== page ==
Never Repel People With Your B.O. Again

Illustrated by Ly Ngo.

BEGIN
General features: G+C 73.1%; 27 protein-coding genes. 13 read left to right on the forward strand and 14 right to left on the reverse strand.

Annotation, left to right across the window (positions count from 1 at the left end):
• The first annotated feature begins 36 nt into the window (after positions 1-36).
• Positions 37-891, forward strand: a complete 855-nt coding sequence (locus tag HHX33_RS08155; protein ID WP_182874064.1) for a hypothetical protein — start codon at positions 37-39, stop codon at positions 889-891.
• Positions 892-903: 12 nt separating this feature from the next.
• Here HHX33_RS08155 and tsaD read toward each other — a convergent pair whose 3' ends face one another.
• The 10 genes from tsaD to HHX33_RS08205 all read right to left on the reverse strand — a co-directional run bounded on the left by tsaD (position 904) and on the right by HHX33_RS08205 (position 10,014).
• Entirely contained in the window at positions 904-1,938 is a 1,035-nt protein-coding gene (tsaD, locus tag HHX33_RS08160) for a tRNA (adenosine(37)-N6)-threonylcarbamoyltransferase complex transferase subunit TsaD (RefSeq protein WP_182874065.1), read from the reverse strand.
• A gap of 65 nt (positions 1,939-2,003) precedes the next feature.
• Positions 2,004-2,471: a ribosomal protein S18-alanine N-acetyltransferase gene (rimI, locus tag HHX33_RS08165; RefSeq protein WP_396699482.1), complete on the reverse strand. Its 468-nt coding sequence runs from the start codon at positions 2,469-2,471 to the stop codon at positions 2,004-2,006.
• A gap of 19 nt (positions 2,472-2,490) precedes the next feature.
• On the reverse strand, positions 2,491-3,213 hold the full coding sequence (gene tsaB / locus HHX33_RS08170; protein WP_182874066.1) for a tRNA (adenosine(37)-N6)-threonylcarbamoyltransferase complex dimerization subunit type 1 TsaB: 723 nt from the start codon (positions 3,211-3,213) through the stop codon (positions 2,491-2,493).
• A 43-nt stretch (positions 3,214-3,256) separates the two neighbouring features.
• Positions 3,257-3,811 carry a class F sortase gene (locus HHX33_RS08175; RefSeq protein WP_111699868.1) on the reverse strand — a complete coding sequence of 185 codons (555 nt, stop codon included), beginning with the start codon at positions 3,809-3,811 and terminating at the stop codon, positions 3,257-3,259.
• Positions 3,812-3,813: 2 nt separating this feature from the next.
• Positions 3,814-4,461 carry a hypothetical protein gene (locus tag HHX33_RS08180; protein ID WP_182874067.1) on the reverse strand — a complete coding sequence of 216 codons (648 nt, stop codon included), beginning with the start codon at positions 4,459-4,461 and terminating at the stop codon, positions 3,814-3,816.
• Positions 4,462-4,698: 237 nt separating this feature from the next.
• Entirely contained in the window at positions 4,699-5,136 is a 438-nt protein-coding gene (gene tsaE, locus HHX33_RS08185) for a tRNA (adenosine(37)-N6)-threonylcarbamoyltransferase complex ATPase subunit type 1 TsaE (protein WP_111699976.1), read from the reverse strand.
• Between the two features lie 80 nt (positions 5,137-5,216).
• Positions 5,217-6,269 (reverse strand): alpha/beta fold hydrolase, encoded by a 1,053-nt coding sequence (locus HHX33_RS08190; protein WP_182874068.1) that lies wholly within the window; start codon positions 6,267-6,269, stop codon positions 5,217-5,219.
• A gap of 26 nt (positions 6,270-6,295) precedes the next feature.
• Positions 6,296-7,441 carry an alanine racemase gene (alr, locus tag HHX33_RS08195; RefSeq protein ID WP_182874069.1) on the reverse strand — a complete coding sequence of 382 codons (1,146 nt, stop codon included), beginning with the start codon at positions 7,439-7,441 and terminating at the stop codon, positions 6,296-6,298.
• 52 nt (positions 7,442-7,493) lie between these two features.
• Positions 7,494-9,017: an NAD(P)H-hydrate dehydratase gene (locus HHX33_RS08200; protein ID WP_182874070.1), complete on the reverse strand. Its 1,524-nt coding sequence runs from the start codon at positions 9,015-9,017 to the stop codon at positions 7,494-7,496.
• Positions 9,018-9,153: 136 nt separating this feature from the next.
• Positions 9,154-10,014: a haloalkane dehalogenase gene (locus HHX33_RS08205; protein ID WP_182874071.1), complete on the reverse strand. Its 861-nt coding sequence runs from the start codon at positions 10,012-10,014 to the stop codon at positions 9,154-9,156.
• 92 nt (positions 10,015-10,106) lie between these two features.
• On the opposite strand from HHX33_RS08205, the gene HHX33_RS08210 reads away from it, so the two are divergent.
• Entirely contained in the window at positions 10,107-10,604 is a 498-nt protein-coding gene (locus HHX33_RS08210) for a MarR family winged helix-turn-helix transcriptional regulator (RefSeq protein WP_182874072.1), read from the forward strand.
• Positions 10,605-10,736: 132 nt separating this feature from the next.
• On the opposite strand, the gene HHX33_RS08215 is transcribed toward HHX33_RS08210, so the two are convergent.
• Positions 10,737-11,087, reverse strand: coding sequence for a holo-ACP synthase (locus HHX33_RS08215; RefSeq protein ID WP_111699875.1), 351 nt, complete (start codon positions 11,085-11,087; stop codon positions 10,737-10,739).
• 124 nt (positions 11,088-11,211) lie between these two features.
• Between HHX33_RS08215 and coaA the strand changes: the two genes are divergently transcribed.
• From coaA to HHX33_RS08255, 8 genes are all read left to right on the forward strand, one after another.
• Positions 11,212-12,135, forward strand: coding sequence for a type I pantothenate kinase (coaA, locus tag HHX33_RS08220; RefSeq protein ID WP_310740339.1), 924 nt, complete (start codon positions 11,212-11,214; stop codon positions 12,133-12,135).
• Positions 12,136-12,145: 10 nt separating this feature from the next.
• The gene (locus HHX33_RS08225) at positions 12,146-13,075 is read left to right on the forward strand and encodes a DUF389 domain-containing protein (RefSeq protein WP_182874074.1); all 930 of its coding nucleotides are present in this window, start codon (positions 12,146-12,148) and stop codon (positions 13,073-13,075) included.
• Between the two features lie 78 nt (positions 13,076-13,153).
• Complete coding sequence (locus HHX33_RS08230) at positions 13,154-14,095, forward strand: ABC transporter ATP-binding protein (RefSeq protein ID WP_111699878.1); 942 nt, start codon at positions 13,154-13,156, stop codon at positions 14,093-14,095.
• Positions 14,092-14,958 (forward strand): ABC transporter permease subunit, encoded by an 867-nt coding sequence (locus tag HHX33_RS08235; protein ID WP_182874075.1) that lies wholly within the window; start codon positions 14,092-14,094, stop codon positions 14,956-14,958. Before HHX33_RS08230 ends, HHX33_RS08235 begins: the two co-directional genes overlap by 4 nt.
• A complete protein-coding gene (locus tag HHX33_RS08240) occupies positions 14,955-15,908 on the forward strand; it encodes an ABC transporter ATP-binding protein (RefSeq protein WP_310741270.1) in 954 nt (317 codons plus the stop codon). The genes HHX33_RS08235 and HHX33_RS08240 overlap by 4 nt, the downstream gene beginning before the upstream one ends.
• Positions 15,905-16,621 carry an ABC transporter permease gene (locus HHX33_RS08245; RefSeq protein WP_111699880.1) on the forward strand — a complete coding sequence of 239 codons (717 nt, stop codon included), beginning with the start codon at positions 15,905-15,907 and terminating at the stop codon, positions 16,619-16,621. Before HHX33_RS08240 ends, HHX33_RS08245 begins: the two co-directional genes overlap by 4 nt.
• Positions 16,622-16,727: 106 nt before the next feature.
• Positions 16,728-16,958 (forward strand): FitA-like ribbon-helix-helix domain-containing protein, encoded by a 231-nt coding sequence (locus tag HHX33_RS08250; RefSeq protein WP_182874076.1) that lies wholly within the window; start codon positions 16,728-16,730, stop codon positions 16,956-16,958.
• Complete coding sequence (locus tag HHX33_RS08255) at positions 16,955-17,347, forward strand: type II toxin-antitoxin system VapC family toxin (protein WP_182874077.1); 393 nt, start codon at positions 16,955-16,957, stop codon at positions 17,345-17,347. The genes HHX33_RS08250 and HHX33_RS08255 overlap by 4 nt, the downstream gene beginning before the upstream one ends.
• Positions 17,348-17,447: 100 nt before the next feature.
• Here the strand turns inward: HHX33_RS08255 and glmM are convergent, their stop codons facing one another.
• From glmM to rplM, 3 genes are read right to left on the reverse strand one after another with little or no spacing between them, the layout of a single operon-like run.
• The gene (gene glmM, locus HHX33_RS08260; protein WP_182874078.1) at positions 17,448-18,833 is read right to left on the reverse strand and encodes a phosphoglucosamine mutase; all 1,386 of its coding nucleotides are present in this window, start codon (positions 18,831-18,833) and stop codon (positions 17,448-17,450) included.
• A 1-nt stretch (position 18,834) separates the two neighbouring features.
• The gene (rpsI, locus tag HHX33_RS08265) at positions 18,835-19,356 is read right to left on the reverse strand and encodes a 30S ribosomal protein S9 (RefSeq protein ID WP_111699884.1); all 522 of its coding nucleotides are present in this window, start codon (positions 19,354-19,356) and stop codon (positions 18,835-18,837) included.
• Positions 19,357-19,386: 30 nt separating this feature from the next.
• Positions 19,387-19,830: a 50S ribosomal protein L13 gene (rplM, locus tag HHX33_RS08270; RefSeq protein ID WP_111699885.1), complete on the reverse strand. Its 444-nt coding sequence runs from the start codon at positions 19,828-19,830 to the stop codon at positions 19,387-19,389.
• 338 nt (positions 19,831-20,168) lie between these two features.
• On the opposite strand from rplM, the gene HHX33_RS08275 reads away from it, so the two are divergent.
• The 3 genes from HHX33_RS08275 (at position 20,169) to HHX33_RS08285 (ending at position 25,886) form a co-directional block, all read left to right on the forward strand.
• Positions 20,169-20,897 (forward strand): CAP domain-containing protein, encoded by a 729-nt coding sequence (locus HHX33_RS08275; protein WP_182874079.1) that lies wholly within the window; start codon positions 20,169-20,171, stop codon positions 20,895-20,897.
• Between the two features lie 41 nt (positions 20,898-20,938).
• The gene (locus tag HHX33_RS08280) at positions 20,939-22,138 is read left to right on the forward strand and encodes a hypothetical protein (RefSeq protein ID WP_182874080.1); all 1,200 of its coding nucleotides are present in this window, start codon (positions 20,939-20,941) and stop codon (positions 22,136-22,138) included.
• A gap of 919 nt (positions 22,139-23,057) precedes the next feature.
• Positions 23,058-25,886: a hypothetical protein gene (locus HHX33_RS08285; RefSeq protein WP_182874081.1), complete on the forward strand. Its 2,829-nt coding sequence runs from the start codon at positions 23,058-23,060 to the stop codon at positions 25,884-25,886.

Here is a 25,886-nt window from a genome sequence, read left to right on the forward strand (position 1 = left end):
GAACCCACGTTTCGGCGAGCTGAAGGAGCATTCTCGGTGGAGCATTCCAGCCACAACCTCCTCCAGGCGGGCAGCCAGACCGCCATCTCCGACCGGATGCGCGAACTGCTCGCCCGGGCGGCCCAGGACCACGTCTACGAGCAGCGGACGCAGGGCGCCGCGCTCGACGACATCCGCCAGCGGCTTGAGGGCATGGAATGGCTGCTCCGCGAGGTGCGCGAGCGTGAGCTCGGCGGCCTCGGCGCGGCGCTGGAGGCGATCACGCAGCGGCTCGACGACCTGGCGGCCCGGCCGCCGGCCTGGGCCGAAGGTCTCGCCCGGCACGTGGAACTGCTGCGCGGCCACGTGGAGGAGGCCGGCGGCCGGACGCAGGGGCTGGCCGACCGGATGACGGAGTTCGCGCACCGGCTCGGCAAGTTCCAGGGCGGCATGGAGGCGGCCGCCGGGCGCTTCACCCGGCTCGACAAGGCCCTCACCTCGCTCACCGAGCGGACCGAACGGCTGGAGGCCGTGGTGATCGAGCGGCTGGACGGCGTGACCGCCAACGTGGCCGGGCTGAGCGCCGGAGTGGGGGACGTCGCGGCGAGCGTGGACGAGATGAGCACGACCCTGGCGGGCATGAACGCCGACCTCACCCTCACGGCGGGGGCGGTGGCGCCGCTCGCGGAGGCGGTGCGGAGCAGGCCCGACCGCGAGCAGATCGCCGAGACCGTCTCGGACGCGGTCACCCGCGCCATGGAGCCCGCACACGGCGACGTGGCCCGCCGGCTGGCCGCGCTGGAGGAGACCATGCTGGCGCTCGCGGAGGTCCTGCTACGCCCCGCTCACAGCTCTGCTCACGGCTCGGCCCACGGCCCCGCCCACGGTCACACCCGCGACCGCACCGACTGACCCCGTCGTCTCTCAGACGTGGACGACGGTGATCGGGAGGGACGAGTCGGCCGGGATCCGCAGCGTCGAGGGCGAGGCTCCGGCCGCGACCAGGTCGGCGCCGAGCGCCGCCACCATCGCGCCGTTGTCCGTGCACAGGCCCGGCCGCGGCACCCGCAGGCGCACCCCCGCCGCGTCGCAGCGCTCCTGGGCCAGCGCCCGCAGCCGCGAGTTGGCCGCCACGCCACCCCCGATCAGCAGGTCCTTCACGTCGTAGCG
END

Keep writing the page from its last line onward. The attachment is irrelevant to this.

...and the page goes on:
As stinky as our sweat can get, it's not actually the sweat that stinks — it's bacteria. So, our current deodorants and antiperspirants can only do so much. New research suggests that the deodorant of the future may tackle the stink-producing bacteria directly.  The study, presented this week at the annual meeting of the Society for General Microbiology, looked at the different kinds of bacteria commonly found in our pits, and measured how much stinky thioalcohols each one created from sweat. Currently, antiperspirants work by causing our underarm pores to constrict and plug up. This keeps sweat away — and the bacteria that feed on it. Deodorants, on the other hand, just mask the smell. Being able to target stinky bacteria (without harming the helpful ones), could make deodorant more effective, while still not relying on pore-clogging. As you might suspect, Unilever helped out with the work. The microbiome is having a bit of a moment these days. Whether it's in your gut, your breath, or your vagina, this interconnected system of little friends does some very big jobs. But sometimes, they have some unpleasant side effects (hello, B.O.), and other times, they're more harmful than helpful. These days, we're seeing a shift in focus from eliminating all bacteria ever, to something a little more peaceful in our hygiene routines. First, we're finding ways to keep tabs on our own personal micbrobiomes, then we're learning how to foster the bacterial buddies we want to keep around, in order to make their jobs as easy as possible. Some have even taken it farther than that, like Julia Scott did for The New York Times Magazine last May. She stopped using her soap in favor of a bacteria-rich mist, to surprisingly great results. What all this means is that, in the very near future, we could be ditching our harsh personal hygiene products in favor of advanced deodorants, body washes, and more that work by keeping our bacteria in balance. It's time to start appreciating bacteria for the handy helpers they are — until things sweaty, anyway.

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